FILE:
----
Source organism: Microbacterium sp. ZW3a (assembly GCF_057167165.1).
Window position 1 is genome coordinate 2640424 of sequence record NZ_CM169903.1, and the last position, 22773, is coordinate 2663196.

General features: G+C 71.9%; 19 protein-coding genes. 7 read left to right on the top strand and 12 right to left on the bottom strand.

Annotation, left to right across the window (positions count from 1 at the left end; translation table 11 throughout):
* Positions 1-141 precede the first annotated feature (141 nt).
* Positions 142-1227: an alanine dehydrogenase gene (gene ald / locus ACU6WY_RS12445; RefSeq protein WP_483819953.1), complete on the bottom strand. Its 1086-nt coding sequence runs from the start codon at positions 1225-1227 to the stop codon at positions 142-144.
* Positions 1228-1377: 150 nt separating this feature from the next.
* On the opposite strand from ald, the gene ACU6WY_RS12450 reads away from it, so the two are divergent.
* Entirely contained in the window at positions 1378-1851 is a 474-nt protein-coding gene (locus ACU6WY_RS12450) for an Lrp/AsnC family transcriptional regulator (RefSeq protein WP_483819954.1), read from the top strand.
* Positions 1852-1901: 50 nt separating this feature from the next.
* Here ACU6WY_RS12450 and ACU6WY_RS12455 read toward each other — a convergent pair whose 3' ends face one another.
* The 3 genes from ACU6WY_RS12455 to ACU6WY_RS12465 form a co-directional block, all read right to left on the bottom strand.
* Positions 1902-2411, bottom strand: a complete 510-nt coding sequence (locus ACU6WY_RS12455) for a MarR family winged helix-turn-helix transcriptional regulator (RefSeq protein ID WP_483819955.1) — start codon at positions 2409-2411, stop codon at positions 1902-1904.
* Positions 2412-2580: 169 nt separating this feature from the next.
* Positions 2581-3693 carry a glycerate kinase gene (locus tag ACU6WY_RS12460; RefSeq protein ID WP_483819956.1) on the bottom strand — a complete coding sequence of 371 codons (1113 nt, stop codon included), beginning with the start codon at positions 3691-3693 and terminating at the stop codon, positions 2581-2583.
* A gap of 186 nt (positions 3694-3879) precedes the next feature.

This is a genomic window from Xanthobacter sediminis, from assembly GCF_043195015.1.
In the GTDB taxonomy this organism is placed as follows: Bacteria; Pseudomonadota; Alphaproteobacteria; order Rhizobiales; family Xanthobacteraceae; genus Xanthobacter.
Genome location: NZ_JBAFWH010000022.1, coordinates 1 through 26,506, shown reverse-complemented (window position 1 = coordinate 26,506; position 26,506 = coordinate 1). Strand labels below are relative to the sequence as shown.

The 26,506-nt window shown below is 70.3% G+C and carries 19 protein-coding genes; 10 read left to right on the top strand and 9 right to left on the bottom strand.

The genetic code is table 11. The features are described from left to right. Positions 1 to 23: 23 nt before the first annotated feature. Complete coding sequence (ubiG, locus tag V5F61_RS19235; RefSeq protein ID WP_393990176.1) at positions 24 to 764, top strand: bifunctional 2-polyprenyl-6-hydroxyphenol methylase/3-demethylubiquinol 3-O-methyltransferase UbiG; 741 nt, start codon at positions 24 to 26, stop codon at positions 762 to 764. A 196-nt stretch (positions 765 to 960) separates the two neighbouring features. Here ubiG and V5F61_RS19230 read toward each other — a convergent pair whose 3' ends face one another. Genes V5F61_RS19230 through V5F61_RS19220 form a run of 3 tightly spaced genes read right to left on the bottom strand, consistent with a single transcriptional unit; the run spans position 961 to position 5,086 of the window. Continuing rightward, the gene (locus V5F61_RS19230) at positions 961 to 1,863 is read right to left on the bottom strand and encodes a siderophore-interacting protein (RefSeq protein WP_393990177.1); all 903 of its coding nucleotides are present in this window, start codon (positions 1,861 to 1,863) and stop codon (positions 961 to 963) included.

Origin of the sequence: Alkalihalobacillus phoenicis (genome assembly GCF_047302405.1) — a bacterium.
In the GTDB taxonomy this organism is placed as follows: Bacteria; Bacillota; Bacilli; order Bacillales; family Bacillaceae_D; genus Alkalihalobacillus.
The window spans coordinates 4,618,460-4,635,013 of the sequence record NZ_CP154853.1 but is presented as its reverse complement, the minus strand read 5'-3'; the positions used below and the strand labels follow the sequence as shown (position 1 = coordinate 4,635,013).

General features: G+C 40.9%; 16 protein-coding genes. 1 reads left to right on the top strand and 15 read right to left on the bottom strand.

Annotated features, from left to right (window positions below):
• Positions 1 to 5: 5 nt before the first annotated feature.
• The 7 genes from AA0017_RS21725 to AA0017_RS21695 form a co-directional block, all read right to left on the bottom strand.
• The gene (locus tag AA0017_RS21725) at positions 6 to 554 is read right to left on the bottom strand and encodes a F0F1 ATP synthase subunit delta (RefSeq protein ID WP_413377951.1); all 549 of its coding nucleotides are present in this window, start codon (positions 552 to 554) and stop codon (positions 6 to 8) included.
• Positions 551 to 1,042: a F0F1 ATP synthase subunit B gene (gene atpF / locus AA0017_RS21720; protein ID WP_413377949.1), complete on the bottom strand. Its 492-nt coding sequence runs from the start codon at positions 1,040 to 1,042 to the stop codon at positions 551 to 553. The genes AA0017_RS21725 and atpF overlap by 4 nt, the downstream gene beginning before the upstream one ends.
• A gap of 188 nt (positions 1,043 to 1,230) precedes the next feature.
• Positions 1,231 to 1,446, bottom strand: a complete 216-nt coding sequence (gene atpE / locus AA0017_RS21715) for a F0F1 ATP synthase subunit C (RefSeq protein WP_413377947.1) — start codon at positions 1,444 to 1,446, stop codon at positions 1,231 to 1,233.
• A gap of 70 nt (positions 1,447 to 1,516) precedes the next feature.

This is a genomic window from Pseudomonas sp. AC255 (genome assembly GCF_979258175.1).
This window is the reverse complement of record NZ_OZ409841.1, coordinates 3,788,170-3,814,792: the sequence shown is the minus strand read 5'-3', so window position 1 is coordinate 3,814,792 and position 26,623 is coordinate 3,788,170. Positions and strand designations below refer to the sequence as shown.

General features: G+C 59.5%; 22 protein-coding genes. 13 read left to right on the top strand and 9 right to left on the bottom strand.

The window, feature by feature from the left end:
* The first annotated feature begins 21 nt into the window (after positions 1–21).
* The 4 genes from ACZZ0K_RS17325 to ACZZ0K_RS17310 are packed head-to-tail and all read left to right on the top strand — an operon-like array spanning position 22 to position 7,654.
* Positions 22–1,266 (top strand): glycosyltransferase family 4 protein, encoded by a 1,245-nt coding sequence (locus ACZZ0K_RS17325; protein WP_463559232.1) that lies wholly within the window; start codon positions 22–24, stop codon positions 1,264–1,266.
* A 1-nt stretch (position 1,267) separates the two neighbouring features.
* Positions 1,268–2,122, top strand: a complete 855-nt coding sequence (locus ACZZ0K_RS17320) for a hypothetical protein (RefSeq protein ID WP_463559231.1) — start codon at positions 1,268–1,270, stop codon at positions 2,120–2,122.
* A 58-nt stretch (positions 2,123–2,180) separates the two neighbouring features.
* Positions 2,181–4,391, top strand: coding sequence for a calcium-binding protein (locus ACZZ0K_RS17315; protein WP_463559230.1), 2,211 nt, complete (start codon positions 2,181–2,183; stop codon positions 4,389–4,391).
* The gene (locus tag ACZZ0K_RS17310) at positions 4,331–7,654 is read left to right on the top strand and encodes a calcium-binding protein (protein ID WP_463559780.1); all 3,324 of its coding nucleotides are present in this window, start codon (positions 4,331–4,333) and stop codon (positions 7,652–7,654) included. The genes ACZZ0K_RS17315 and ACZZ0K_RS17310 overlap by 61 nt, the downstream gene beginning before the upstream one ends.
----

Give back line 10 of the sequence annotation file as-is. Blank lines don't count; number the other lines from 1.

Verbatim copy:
* Positions 1852-1901: 50 nt separating this feature from the next.